In perhaps the last big legislative push of 2015, the Bipartisan Budget Act of 2015 (the “Act”) was passed by the House of Representative on a 266-167 vote on Wednesday, October 28, 2015 — in the waning moments of outgoing Speaker John Boehner’s tenure. In the vote, 79 Republicans joined 187 Democrats to pass the package — which means a fairly large number of Republicans voted against the Act suggesting the days of the political turbulence in the House may not completely be over.  Subsequently, the Senate also voted to approve the Act by a 64-35 vote (overcoming objections from a group of conservative senators, including a few presidential candidates). On Monday, November 2, 2015, President Obama signed the bill into law at a brief ceremony at the White House.

The Act encompasses a compromise two-year budget bill that was negotiated between House leadership and the White House, and it raises spending caps on domestic and defense spending over the next two years by an aggregate amount of $80 billion. Generally, the additional spending is split evenly between domestic and defense concerns — thus allowing all participants in the negotiations to declare themselves winners. The Act also makes changes to the Social Security disability program. In addition, the Act extends the federal borrowing limit through March 15, 2017 — at which time there will be a new Congress and a new president. The days of crisis governing in Congress may be over—at least we are taking a welcome break.

The Act does contain some employer benefit provisions, which chiefly are used as fundraisers. Significantly, there are no provisions in the Act that directly impact defined contribution plans—such as 401(k) plans. The Act does affect traditional defined benefit retirement plans in several ways that generally were unexpected and that have not been greeted warmly by the industry. Those provisions are as follows:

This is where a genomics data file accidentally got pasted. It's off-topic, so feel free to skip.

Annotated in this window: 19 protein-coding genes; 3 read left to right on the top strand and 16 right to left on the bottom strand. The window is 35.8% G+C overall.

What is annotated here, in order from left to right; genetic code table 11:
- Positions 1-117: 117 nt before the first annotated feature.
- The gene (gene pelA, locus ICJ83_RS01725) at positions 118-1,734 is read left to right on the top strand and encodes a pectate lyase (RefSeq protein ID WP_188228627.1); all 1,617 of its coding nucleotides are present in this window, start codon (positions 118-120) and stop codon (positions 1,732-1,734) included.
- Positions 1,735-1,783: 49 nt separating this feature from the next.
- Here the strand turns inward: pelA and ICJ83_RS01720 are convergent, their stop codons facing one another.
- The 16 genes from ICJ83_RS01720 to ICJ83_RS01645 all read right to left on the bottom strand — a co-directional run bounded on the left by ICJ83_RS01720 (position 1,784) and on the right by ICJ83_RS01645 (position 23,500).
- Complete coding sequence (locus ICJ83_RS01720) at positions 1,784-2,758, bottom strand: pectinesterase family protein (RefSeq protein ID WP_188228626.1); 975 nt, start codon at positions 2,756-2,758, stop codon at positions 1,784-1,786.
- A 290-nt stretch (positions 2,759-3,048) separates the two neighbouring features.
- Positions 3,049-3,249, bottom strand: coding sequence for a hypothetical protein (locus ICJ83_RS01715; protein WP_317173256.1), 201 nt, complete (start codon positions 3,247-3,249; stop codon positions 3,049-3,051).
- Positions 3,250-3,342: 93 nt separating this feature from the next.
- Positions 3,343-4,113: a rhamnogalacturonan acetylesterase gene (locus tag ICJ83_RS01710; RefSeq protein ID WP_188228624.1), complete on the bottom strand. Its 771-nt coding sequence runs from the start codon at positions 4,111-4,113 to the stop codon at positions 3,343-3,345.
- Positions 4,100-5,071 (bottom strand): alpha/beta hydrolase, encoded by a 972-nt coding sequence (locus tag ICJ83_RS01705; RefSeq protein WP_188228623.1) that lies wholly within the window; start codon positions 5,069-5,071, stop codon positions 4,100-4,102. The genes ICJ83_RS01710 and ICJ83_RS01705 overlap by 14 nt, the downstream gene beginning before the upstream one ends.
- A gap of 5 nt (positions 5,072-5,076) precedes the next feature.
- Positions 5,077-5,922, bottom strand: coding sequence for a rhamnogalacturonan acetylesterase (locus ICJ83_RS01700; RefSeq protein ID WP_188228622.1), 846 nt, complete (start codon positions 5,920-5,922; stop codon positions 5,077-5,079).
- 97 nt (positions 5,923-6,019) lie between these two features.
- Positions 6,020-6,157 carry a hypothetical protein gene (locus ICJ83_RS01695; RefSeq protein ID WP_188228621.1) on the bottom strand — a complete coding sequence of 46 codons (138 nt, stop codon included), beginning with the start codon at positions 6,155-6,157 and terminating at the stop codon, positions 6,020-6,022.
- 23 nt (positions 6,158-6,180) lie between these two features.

The Act increases the annual flat rate premium that single employer defined benefit retirement plans must pay to the Pension Benefit Guaranty Corporation (the “PBGC”), which is calculated by multiplying a flat premium rate by a plan’s participant count.  To add context, the scheduled flat rate premium for the 2016 plan year is $64 per participant (under previous law, the flat rate premium was to be indexed for inflation after 2016).  The Act increases the flat rate premium to $69 in 2017, $74 in 2018 and $80 in 2019 (the flat rate premium will be indexed for inflation after 2019).

The Act increases the additional variable rate premium that single employer defined benefit retirement plans with unfunded vested benefits must pay to the PBGC, which is calculated as a specified dollar amount for each $1,000 (or a fraction thereof) of a plan’s unfunded vested benefits as of the end of the preceding year.  Again , for context the variable rate premium is $30 per $1,000 of unfunded vested benefits with respect to plan years beginning in 2016.  The Act requires further increases in the variable rate premium (as indexed) of $3 in 2017, $4 in 2018 and $4 in 2019.

The Act accelerates the duel date for PBGC premiums under a very narrow window (under current law plans must pay required premiums no later than the 15th day of the 10th full calendar month in the plan year).  The Act accelerates the date by which premium payments must be made be made, effective for plan years commencing after December 31, 2024, and before January 1, 2026 to the 15th day of the 9th calendar month that begins on or after the first day of the plan.  In essence, and to eliminate any doubt as to the budget balancing aspect of this change, the Act accelerates the premium due date for only the 2025 plan year.